3

We know that the cd command is used to change directories. For example

 cd dirname

valid dirnames include . and .. as well. The purpose of cd .. is clear. From the manpage:

A null directory name in CDPATH is the same as the current directory, i.e., ''.''.

But then what is the purpose of cd .?

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6

The effect of cd . is to update the shell with information about what the current working directory is. This could be useful in circumstances when the (pathname of the) current directory changes by other means than through cd.

$ pwd
/tmp/shell-bash.OoVntBAM
$ mkdir dir
$ cd dir
$ pwd
/tmp/shell-bash.OoVntBAM/dir

So, we're currently some place under /tmp, in a directory called dir. Let's rename the directory we're currently in.

$ mv ../dir ../new-dir

So, where are we now?

$ pwd
/tmp/shell-bash.OoVntBAM/dir

Really? Why, that's odd. Let's make sure the shell knows were we are.

$ cd .
$ pwd
/tmp/shell-bash.OoVntBAM/new-dir

In a script, cd . could possibly be used to test whether the user still as access to the current directory:

if ! cd . 2>/dev/null; then
    echo lost access to cwd >&2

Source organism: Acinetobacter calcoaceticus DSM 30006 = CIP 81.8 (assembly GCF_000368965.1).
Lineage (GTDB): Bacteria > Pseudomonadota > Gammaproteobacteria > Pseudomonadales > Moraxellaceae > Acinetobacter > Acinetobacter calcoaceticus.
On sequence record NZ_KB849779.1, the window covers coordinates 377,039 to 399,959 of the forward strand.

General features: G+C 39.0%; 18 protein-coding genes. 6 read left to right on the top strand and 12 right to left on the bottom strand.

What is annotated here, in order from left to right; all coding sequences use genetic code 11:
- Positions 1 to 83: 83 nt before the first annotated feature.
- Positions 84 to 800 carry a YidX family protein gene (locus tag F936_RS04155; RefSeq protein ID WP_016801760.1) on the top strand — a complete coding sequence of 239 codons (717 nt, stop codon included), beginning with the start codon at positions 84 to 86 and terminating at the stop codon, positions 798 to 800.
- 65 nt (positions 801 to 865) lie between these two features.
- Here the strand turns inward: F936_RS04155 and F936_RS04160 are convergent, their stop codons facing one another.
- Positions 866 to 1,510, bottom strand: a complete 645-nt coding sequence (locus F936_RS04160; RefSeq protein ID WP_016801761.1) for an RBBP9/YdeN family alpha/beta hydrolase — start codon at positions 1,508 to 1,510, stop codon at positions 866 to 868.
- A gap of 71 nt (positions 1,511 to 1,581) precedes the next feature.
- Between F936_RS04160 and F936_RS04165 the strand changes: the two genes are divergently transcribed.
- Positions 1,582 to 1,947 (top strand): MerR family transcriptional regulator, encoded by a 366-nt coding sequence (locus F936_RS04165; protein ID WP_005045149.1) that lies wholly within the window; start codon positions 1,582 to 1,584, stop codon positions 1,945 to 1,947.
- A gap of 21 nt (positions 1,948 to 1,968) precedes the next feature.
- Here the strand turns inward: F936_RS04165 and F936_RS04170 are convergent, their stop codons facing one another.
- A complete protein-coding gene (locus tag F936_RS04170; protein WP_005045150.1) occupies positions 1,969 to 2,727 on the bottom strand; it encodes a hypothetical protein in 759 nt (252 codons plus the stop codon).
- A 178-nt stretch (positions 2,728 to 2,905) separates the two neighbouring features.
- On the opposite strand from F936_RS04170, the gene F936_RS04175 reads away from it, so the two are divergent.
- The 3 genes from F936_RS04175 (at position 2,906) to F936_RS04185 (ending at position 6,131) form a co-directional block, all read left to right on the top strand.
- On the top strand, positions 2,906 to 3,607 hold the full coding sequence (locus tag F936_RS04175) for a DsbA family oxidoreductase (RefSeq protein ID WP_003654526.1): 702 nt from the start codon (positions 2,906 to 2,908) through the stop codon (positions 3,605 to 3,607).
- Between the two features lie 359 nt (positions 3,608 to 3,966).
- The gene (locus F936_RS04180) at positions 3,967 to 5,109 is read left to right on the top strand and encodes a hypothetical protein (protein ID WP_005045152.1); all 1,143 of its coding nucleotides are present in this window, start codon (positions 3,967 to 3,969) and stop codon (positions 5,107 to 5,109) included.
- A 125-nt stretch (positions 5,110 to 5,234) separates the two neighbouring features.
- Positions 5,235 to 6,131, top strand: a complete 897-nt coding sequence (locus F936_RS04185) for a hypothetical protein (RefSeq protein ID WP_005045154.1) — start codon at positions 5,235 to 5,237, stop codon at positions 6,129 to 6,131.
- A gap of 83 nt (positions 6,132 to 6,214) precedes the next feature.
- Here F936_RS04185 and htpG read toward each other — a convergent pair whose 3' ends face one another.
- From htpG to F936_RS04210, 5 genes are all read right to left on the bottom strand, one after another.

exit 1
fi

Or, the other way around, to verify that the current directory is no longer accessible after some sort of operation to revoke access for the current user.

Reasons for loosing access to the current directory includes having the directory removed, or someone removing one's execute permissions on it.


Another example is using cd ., but with the -P option, i.e. cd -P .. This would put you in the "physical" directory if the current directory was otherwise accessed through a symbolic link:

$ pwd
/tmp/shell-bash.OoVntBAM
$ mkdir dir
$ ln -s dir link-dir
$ ls -l
total 2
drwxr-xr-x  3 kk  wheel  512 May  8 00:48 dir
lrwxr-xr-x  1 kk  wheel    3 May  8 00:46 link-dir -> dir

So now we have a directory, dir, and a symbolic link to that directory. Let's enter the directory through the symbolic link:

$ cd link-dir
$ pwd
/tmp/shell-bash.OoVntBAM/link-dir

Then...

$ cd -P .
$ pwd
/tmp/shell-bash.OoVntBAM/dir
0

The correct quote for cd .. should be:

`..' is processed by removing the immediately previous pathname component back to a slash or the beginning of DIR.

And, yes, cd . shouldn't change the current directory, and, yes it doesn't.
But the name of the present directory might have changed:

$ mkdir thisdir
$ cd thisdir
$ cd .
$ pwd
/home/isaac/thisdir
$ mv ../thisdir ../xxxx
$ cd .
$ pwd
/home/isaac/xxxx

Or the present directory contains a symlink or its physical directory name has changed.

$ cd ~/ttt
$ pwd
/home/isaac/ttt
$ cd -P .
$ pwd
/home/isaac/me/init/basicdirs.d/ttt

So, cd . is used as any other cd DIR, to change the pwd to DIR. It may appear to be the same directory, but, even being the same directory, DIR might have a different name or path.

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